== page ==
The central character is unnamed, and the story starts with him recounting his life so far in a crumbling, ancient castle where everything is dark, damp and covered in lichen. Actually, it sounds a bit like my shed, but I digress. Our Leading Man has never spoken, either to himself or anyone else, and has no companions of any kind. Being lonely, he decides to escape his surroundings and seek company, which he does when he stumbles onto a ball being held in a nearby castle. Unfortunately, something about him causes everyone to scream loudly and run away, which puzzles Our Leading Man until he sees himself in a mirror.

You can probably work the plot out from that little précis alone but as a piece of descriptive writing, it’s wonderfully Gothic. All the classic Gothic tropes are there; darkness, ruin, isolation, horror and a hint of the supernatural. Lovecraft admitted it was his homage to Poe, so it’s very possible that the similarity to Masque of the Red Death is deliberate – but the difference is that we are never told who Our Leading Man actually is in Lovecraft’s tale. We can speculate and assume as much as we like, but we are never told, and I think this is really quite charming. I shall have to dig out my volumes of Poe again and do a proper Compare and Contrast between the two stories. I think I shall find it enlightening. I will certainly find it enjoyable.

God of the Deep

I’ve often believed that my daughter’s dream job would be a marine biologist. She loves the sea and everything in it and is rarely happier than when she’s in water. At the moment she still wants to be a vet, scientist, astronaut, teacher, doctor, mermaid AND unicorn (simultaneously) which delights me no end. Anything is possible for her, as long as the sea is involved somewhere.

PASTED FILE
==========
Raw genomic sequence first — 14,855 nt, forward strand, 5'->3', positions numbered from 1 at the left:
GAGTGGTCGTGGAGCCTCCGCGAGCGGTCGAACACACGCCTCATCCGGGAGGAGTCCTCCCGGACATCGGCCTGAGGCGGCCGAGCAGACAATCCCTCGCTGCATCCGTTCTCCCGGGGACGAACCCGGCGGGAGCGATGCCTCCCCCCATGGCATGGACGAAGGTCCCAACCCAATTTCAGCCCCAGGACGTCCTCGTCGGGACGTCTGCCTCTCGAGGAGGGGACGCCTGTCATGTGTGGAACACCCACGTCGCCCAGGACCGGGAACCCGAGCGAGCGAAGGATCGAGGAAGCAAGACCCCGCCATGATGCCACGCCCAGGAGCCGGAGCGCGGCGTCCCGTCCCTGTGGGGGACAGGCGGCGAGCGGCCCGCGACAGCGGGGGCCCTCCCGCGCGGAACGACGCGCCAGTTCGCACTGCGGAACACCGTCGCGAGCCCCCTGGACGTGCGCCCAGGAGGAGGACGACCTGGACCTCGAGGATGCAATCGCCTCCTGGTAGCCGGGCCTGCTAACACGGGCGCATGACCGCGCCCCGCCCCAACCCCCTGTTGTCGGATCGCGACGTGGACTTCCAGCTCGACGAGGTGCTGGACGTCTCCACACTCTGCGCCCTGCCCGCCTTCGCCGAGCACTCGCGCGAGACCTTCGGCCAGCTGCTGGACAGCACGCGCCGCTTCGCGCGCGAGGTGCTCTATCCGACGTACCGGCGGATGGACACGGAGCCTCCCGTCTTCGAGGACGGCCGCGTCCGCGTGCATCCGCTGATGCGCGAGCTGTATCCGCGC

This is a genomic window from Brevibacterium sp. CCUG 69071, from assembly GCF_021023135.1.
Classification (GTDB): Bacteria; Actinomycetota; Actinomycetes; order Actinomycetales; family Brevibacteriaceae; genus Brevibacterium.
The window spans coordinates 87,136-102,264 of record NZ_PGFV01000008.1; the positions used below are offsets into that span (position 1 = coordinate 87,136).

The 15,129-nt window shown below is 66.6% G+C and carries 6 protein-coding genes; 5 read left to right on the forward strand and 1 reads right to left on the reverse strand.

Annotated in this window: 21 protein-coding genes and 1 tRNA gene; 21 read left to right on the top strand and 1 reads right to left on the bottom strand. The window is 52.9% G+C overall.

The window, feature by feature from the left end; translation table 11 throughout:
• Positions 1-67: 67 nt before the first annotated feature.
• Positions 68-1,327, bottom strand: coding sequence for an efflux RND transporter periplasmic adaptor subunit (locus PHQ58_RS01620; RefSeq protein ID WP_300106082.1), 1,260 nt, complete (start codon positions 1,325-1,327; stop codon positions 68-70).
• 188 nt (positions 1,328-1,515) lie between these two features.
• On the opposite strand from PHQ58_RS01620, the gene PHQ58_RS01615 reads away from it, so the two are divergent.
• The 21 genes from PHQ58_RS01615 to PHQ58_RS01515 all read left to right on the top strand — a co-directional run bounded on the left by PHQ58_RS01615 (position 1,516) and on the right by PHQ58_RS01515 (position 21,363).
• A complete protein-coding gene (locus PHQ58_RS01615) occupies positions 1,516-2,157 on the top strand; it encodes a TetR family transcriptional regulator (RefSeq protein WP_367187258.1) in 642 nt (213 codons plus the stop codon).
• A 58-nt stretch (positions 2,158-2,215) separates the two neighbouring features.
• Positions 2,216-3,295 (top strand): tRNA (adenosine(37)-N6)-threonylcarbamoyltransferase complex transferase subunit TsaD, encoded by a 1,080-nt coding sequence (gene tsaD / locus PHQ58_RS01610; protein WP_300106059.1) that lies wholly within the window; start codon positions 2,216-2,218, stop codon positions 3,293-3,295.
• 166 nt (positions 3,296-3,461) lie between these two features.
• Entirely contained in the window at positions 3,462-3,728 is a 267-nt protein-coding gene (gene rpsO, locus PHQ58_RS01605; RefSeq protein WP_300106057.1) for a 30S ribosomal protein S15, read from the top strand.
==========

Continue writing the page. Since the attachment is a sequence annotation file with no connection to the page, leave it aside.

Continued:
It’s just that it’s not really a passion I share. I alternate by being fascinated by deep sea creatures – tales of giant squid and coelacanth are catnip to my soul – and being convinced that everything in the sea is there to kill me. If I’m honest, stories like Dagon don’t help. It’s basically the tale of a sailor adrift in a small boat who happens upon a strange – somewhat fishy – island. Traversing the same, he comes across gigantic statues of hybrid fish/men and other creatures not known to science. He loses his mind when he believes one of these creatures appears from a chasm and worships at the statues and wakes in hospital some months later.

It’s often stated that we know more about the surface of Mars than we do about the depths of the oceans and this is probably true. How else can one explain creatures believed to be extinct suddenly reappearing decades later? In truth, we simply don’t know what is lurking at the bottom of the Marianas Trench. While I doubt that there is an entire piscine civilisation or tentacled gods of the deep plotting against the creatures of the land, I can’t entirely rule it out. I can just say I think it’s a bit unlikely. Makes a blooming good story though.